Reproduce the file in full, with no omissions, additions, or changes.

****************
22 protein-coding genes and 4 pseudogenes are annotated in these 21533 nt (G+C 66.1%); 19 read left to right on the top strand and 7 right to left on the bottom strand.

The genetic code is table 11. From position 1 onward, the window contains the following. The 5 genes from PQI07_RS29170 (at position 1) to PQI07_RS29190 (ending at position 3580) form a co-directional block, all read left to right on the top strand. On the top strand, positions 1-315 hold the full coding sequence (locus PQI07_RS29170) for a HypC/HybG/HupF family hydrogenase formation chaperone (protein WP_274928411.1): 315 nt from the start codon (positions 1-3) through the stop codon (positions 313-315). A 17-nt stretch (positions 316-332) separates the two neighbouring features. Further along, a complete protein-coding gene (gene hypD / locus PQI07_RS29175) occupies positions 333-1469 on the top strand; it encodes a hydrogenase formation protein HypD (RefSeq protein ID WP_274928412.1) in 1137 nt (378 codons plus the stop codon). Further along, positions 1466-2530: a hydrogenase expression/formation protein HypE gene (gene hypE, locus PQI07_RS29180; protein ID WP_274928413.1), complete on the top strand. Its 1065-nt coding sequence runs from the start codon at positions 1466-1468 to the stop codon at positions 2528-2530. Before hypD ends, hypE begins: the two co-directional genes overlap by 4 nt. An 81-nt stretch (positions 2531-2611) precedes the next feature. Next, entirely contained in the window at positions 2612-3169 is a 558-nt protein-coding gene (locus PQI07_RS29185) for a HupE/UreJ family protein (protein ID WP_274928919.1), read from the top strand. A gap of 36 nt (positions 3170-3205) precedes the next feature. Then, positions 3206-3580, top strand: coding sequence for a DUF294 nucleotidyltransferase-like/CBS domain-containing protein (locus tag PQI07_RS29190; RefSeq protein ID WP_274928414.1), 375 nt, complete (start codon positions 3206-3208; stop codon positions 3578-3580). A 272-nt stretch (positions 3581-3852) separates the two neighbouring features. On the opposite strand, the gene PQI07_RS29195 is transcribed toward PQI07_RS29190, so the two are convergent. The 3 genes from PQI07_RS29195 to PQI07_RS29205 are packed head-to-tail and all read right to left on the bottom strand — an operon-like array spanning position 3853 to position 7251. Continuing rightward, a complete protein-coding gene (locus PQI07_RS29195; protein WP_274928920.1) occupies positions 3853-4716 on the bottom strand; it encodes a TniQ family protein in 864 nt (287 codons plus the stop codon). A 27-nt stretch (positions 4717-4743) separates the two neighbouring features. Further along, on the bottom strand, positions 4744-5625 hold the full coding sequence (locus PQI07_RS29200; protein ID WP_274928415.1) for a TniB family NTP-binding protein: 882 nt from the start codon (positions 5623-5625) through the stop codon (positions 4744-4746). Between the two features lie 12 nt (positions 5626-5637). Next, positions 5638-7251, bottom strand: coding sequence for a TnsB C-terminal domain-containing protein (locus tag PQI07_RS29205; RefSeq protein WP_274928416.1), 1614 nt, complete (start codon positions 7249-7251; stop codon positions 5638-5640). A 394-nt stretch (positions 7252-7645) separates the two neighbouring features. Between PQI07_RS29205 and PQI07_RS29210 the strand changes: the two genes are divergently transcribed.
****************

22 protein-coding genes and 4 pseudogenes are annotated in these 21533 nt (G+C 66.1%); 19 read left to right on the top strand and 7 right to left on the bottom strand.

The genetic code is table 11. From position 1 onward, the window contains the following. The 5 genes from PQI07_RS29170 (at position 1) to PQI07_RS29190 (ending at position 3580) form a co-directional block, all read left to right on the top strand. On the top strand, positions 1-315 hold the full coding sequence (locus PQI07_RS29170) for a HypC/HybG/HupF family hydrogenase formation chaperone (protein WP_274928411.1): 315 nt from the start codon (positions 1-3) through the stop codon (positions 313-315). A 17-nt stretch (positions 316-332) separates the two neighbouring features. Further along, a complete protein-coding gene (gene hypD / locus PQI07_RS29175) occupies positions 333-1469 on the top strand; it encodes a hydrogenase formation protein HypD (RefSeq protein ID WP_274928412.1) in 1137 nt (378 codons plus the stop codon). Further along, positions 1466-2530: a hydrogenase expression/formation protein HypE gene (gene hypE, locus PQI07_RS29180; protein ID WP_274928413.1), complete on the top strand. Its 1065-nt coding sequence runs from the start codon at positions 1466-1468 to the stop codon at positions 2528-2530. Before hypD ends, hypE begins: the two co-directional genes overlap by 4 nt. An 81-nt stretch (positions 2531-2611) precedes the next feature. Next, entirely contained in the window at positions 2612-3169 is a 558-nt protein-coding gene (locus PQI07_RS29185) for a HupE/UreJ family protein (protein ID WP_274928919.1), read from the top strand. A gap of 36 nt (positions 3170-3205) precedes the next feature. Then, positions 3206-3580, top strand: coding sequence for a DUF294 nucleotidyltransferase-like/CBS domain-containing protein (locus tag PQI07_RS29190; RefSeq protein ID WP_274928414.1), 375 nt, complete (start codon positions 3206-3208; stop codon positions 3578-3580). A 272-nt stretch (positions 3581-3852) separates the two neighbouring features. On the opposite strand, the gene PQI07_RS29195 is transcribed toward PQI07_RS29190, so the two are convergent. The 3 genes from PQI07_RS29195 to PQI07_RS29205 are packed head-to-tail and all read right to left on the bottom strand — an operon-like array spanning position 3853 to position 7251. Continuing rightward, a complete protein-coding gene (locus PQI07_RS29195; protein WP_274928920.1) occupies positions 3853-4716 on the bottom strand; it encodes a TniQ family protein in 864 nt (287 codons plus the stop codon). A 27-nt stretch (positions 4717-4743) separates the two neighbouring features. Further along, on the bottom strand, positions 4744-5625 hold the full coding sequence (locus PQI07_RS29200; protein ID WP_274928415.1) for a TniB family NTP-binding protein: 882 nt from the start codon (positions 5623-5625) through the stop codon (positions 4744-4746). Between the two features lie 12 nt (positions 5626-5637). Next, positions 5638-7251, bottom strand: coding sequence for a TnsB C-terminal domain-containing protein (locus tag PQI07_RS29205; RefSeq protein WP_274928416.1), 1614 nt, complete (start codon positions 7249-7251; stop codon positions 5638-5640). A 394-nt stretch (positions 7252-7645) separates the two neighbouring features. Between PQI07_RS29205 and PQI07_RS29210 the strand changes: the two genes are divergently transcribed.